Psychophysical assessment of a driver’s mental state in autonomous vehicles

Recently, there has been an increasing interest in the development of autonomous vehicles. However, some of the challenges that are associated with autonomous vehicles are yet to be resolved. Here, the authors investigate the user dependence on autonomous control in autopilot vehicles. Further, the authors verify whether drivers can control the vehicles in an appropriate manner after a system failure based on the range of biometric data. The participants in this study experienced three scenarios in a driving simulator: manual-driving, autonomous-driving, and system-failure scenarios, which forced the participants to resume manual control. The data obtained from salivary amylase depict that drivers tend to be anxious while performing the transition from the manual-driving scenario to the autonomous-driving scenario; however, all drivers have to be accustomed with the system in order to drive using a driving simulator. Thus, the difference of anxiety between various drivers is observed to be suppressed. The seat pressure data illustrate that an area having a value equal to 95% of the probability-deviation ellipse during the second day of the manual-driving and autonomous-driving scenarios is observed to have the largest value from among each driving scenario, which seems to be caused due to the driver’s concentration or fatigue. Further, the systolic blood pressures of all the drivers increased with time. However, in the autonomous-driving scenario, the average relative systolic blood pressure is, on the whole, higher than that in the manual-driving scenario. It is suggested that the drivers had never previously used an autonomous-driving system and that he/she may be uncomfortable or uneasy to autonomously control the brake, accelerator, and steering wheel. Additionally, after a system failure during the manual-driving scenario, the behavior is observed to be similar to that in the initial manual-driving scenario, and the totally average relative systolic blood pressure is higher than that during the initial manual-driving scenario. This indicates that the drivers’ mental workload is relatively low during the autonomous-driving scenario because they do not experience any stress from driving. However, the drivers’ systolic blood pressure increased because of the transition from autonomous driving to manual control and because of the mental workload to control the vehicle on their own just after using an autonomous-driving system. From the viewpoint of the brain activity in the left frontal lobe, the data indicates that the drivers’ cognition level during autonomous driving is lower than that during manual driving and that the declining tendency of the average relative hemoglobin concentration is remarkable during the manual-driving scenario after encountering a system failure. This is because the driver feels that he/she may commit mistakes during manual driving. Additionally, if he/she is driving an autonomous vehicle and if the autonomous-driving system failed, he/she does not need to pay attention to the surrounding subjects and control the vehicle. The eye-gaze data indicate that “mind distraction” occurred in the participants while resuming control after a system failure because their brain activity at this instance was relatively low. The authors' results indicate that drivers who depend on autonomous control systems experience stress upon switching to manual control after a system failure.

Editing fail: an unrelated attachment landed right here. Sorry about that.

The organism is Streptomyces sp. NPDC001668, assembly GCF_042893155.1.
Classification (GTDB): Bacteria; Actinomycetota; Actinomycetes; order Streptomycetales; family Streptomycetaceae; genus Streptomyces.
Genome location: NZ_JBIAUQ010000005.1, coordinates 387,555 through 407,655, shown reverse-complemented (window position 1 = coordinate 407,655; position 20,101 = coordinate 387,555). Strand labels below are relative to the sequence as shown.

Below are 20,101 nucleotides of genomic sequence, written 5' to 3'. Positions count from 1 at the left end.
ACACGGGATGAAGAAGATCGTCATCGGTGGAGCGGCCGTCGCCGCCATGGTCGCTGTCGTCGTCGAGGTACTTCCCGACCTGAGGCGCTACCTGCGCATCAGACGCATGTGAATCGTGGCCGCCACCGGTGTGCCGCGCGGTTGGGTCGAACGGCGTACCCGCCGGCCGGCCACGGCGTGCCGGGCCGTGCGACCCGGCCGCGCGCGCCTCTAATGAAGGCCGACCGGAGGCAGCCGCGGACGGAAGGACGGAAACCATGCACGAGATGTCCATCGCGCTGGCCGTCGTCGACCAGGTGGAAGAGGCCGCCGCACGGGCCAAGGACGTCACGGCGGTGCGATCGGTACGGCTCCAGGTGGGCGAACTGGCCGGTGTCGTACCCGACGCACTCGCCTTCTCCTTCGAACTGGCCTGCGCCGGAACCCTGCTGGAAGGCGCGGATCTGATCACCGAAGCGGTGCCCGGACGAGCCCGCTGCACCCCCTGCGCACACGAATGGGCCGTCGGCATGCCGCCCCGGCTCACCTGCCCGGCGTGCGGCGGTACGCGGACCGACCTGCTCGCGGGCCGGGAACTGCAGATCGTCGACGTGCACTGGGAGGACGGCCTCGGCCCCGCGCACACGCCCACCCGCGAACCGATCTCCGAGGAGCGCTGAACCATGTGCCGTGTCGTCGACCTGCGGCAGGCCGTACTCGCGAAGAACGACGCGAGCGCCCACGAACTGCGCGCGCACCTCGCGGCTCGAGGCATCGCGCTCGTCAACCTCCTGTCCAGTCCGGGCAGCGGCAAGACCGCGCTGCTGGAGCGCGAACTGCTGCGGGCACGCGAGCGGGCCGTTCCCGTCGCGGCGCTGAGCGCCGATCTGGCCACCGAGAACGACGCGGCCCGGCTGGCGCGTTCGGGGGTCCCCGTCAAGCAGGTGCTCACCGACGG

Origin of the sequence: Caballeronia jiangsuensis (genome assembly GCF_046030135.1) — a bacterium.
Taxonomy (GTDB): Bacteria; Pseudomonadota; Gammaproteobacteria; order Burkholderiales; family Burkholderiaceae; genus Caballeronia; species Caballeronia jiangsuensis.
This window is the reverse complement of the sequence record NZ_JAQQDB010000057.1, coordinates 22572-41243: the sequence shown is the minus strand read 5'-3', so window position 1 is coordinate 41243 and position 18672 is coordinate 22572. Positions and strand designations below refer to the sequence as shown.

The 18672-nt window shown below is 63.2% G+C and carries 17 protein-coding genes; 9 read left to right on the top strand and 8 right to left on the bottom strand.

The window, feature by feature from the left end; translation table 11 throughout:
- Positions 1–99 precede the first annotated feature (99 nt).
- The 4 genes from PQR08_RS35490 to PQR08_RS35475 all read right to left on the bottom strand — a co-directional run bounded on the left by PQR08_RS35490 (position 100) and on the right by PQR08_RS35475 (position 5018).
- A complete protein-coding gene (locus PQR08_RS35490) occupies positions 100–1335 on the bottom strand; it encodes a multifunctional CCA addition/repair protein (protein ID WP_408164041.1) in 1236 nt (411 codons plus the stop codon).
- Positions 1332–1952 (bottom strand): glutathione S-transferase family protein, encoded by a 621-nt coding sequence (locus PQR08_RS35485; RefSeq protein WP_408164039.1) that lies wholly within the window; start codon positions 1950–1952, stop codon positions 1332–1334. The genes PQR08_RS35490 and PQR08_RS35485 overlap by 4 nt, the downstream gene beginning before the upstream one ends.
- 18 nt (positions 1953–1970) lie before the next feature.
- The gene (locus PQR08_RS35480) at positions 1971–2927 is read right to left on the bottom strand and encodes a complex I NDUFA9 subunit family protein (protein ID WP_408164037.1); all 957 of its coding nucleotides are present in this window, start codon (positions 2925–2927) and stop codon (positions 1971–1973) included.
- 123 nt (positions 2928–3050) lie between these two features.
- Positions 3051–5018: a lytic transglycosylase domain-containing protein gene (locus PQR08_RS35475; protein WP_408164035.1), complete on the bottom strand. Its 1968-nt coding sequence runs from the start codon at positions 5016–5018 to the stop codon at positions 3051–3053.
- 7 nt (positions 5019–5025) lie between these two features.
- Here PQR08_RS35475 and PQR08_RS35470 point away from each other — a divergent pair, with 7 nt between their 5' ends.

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  • English

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  • Accession Number: 01710623
  • Record Type: Publication
  • Files: TRIS
  • Created Date: Jun 18 2019 3:05PM